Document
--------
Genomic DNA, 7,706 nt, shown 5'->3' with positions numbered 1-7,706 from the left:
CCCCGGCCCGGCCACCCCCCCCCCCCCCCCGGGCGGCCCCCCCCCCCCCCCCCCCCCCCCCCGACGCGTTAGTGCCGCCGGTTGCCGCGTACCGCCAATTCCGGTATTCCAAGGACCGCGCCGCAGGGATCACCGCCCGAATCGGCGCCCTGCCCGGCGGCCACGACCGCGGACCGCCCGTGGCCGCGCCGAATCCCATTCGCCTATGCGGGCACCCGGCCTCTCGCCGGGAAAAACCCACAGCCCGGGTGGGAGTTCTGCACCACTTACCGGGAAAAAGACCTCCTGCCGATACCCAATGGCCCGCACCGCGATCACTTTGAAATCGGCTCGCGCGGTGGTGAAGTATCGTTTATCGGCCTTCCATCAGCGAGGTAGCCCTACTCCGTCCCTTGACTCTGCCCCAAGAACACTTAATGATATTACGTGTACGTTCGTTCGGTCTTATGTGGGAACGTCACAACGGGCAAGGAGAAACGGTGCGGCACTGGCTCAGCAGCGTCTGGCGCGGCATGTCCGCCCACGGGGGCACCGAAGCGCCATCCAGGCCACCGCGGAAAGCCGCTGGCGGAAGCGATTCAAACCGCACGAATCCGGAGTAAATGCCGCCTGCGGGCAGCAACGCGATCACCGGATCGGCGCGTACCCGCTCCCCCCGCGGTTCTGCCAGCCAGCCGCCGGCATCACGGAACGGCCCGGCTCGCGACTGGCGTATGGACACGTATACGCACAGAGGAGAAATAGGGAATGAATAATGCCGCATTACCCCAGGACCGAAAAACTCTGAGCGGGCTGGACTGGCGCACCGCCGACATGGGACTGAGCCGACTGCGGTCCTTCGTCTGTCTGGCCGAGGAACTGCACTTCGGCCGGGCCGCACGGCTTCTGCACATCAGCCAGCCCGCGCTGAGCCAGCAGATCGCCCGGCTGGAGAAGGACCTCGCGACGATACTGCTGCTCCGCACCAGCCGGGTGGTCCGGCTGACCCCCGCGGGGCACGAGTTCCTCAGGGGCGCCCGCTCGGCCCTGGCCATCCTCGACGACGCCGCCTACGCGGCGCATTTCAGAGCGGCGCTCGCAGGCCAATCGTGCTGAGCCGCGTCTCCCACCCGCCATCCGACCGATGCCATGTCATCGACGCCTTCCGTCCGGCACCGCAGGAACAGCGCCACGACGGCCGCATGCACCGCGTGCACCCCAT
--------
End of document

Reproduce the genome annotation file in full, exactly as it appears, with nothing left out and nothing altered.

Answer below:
Genomic DNA, 7,706 nt, shown 5'->3' with positions numbered 1-7,706 from the left:
CCCCGGCCCGGCCACCCCCCCCCCCCCCCCGGGCGGCCCCCCCCCCCCCCCCCCCCCCCCCCGACGCGTTAGTGCCGCCGGTTGCCGCGTACCGCCAATTCCGGTATTCCAAGGACCGCGCCGCAGGGATCACCGCCCGAATCGGCGCCCTGCCCGGCGGCCACGACCGCGGACCGCCCGTGGCCGCGCCGAATCCCATTCGCCTATGCGGGCACCCGGCCTCTCGCCGGGAAAAACCCACAGCCCGGGTGGGAGTTCTGCACCACTTACCGGGAAAAAGACCTCCTGCCGATACCCAATGGCCCGCACCGCGATCACTTTGAAATCGGCTCGCGCGGTGGTGAAGTATCGTTTATCGGCCTTCCATCAGCGAGGTAGCCCTACTCCGTCCCTTGACTCTGCCCCAAGAACACTTAATGATATTACGTGTACGTTCGTTCGGTCTTATGTGGGAACGTCACAACGGGCAAGGAGAAACGGTGCGGCACTGGCTCAGCAGCGTCTGGCGCGGCATGTCCGCCCACGGGGGCACCGAAGCGCCATCCAGGCCACCGCGGAAAGCCGCTGGCGGAAGCGATTCAAACCGCACGAATCCGGAGTAAATGCCGCCTGCGGGCAGCAACGCGATCACCGGATCGGCGCGTACCCGCTCCCCCCGCGGTTCTGCCAGCCAGCCGCCGGCATCACGGAACGGCCCGGCTCGCGACTGGCGTATGGACACGTATACGCACAGAGGAGAAATAGGGAATGAATAATGCCGCATTACCCCAGGACCGAAAAACTCTGAGCGGGCTGGACTGGCGCACCGCCGACATGGGACTGAGCCGACTGCGGTCCTTCGTCTGTCTGGCCGAGGAACTGCACTTCGGCCGGGCCGCACGGCTTCTGCACATCAGCCAGCCCGCGCTGAGCCAGCAGATCGCCCGGCTGGAGAAGGACCTCGCGACGATACTGCTGCTCCGCACCAGCCGGGTGGTCCGGCTGACCCCCGCGGGGCACGAGTTCCTCAGGGGCGCCCGCTCGGCCCTGGCCATCCTCGACGACGCCGCCTACGCGGCGCATTTCAGAGCGGCGCTCGCAGGCCAATCGTGCTGAGCCGCGTCTCCCACCCGCCATCCGACCGATGCCATGTCATCGACGCCTTCCGTCCGGCACCGCAGGAACAGCGCCACGACGGCCGCATGCACCGCGTGCACCCCAT